I had a set of coated ones in my last build that did good even though I had to scrape #4 to fit it for my cam, but I can't remember the manufacturer. I just put in a set of FM, and I am going to take them back out. Just don't like the way they felt going in, and had too much trouble with them.
The FM does have smaller oil holes than the coated ones, and I like that. It lets more of the oil supply go where the real stresses are. Cam bushings don't have a terrible hard life but they can cause you a heap of grief.
Re:The wear pattern in those cam bearings in the picture. Clevites bearing failure Analysis guide(which is specific to insert halves) calls this Surface Fatigue and says that most likely in your case it is due to either inadequate fatigue strength for the application or the service life was exceeded.
Here is the only place they address cam bearings in particular
For many years, nearly all camshaft bearings were manufactured with a lining of babbitt. Babbitt is a soft
slippery material made up primarily of lead and tin and is quite similar to solder. As a bearing surface layer,
babbitt possesses the desirable properties necessary to survive under adverse conditions such as foreign
particle contamination, misalignment and marginal lubrication on start up.
The trend in modern engines has been toward higher operating temperatures and higher valvetrain loads. Babbitt
is limited in its ability to survive under these conditions due to its relatively low strength. When babbitt cam bearings
are installed under these demanding conditions, the lining may extrude or fatigue. Fatigue can be identified by
craters in the bearing surface where sections of lining material have flaked out.
To meet the demands of higher loads and operating temperatures in modern engines as well as the requirements
imposed by high performance, babbitt has been replaced by an alloy of aluminum. This aluminum alloy is much
stronger than babbitt and will withstand several times the load. However, this added strength is obtained at the
expense of some of the more forgiving properties of babbitt. The aluminum alloy is harder, making it somewhat
less compatible with dirt, misalignment and marginal lubrication. This is typical of the compromises or trade offs
that are frequently necessary when selecting a bearing material to suit the requirements of a specific application
and in this case, higher loading.
Typically, whenever a higher level of loading is encountered, greater precision is required to maintain reliability.
Conditions such as cleanliness, alignment, clearances, journal surface finishes and lubrication must all be controlled
more closely. Following are some recommendations to help optimize performance when using aluminum
alloy camshaft bearings.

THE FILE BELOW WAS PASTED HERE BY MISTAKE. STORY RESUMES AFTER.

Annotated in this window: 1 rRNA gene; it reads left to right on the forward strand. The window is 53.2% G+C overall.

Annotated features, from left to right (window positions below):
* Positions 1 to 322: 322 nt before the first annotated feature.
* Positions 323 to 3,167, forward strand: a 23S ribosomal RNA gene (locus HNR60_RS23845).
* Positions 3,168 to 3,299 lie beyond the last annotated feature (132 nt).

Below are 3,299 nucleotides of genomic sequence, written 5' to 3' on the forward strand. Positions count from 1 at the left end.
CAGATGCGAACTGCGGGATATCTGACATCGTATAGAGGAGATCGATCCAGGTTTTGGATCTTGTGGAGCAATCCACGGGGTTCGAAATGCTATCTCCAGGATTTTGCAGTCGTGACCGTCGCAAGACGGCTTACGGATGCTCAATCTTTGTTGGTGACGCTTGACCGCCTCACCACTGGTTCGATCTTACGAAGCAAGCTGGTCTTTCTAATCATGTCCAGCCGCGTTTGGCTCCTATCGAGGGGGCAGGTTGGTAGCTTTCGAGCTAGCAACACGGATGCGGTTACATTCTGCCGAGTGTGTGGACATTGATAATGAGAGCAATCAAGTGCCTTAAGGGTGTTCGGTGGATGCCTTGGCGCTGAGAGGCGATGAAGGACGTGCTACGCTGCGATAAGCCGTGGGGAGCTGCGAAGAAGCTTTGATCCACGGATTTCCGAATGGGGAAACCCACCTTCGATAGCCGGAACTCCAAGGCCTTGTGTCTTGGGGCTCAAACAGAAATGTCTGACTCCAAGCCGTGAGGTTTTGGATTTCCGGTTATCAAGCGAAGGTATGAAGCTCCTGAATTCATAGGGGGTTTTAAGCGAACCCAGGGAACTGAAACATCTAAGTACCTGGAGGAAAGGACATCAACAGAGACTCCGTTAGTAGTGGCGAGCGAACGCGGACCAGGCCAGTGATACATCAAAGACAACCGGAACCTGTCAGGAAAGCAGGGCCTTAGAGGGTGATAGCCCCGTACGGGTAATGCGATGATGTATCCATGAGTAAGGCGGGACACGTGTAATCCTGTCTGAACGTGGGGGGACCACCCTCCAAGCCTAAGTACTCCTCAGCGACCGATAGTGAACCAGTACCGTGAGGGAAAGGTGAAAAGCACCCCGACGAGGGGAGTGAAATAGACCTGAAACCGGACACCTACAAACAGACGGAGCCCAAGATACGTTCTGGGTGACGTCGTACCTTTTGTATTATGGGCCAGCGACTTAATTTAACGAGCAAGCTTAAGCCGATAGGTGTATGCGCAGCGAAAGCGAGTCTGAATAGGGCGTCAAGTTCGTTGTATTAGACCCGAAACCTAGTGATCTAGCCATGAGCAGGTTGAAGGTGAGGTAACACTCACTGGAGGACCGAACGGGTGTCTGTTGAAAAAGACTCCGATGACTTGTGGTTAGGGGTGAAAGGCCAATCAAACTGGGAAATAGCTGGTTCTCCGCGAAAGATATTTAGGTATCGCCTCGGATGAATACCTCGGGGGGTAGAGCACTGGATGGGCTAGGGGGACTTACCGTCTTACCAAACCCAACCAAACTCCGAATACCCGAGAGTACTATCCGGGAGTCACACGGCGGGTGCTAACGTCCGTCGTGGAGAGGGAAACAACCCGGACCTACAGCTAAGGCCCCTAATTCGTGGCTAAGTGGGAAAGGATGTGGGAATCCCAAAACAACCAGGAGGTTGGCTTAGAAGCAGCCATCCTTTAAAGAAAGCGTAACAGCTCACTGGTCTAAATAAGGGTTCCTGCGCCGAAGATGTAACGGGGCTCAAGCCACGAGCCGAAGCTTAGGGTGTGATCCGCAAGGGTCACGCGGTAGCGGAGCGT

Sufficient clearance is necessary in the initial installation. These stronger bearings will not wear in rapidly to make
their own clearance like softer babbitt materials. Minimum clearance should be .002” for stock engines and .003”
for high performance. Optimum clearance range for high performance applications is .003” to .004”. Because of
the stack up of tolerances on the block, shaft and bearing it is impossible to control clearance to this range in the
manufacture of the bearing alone. Clearances must be measured at installation.
Honing the ID’s of cam bearings to increase clearance is not recommended because hone grit may become
embedded in bearing surfaces that will cause shaft wear. Bearing ID’s may be reamed, but the most practical
means is to adjust camshaft journal diameters by grinding the journal. Even if not ground to provide additional
clearance, camshaft bearing journals should be polished to the proper surface finish with the camshaft rotating in
the same direction it will rotate in the engine.
Like clearance, alignment is also extremely important especially for high performance applications. Any block that
has needed to have its main bearing bore alignment corrected due to distortion is likely to have experienced cam
bearing bore distortion as well. Adequate clearance can help compensate for minor misalignment of less than
Installation of bearings into the block must be done with care to avoid shaving metal off the backs of the bearings.
This galling action may cause a build-up of metal between the bearing OD and the housing bore which will result
in a reduction in clearance. To prevent galling, check housing bores for a proper 25 to 30 degree lead-in chamfer
before installing cam bearings. On blocks without grooves behind the cam bearings, care must be taken to insure
that oil holes line up between the bearings and block. Where the block has a groove behind the bearing, the
bearing should be installed with the oil hole at the 2 o’clock position when viewed from the front for normal clockwise
camshaft rotation. This will introduce oil into the clearance space outside of the loaded area and allow shaft
rotation to build an oil film ahead of the load.
Cam Bearing Failure
Engine Bearing Failure & Analysis Guide
©2002 Dana Corporation Printed in U.S.A.
Ask your Clevite Sales Representative about our many other quality Clevite engine parts.
1350 Eisenhower Place
Ann Arbor, MI • 48108 • U.S.A.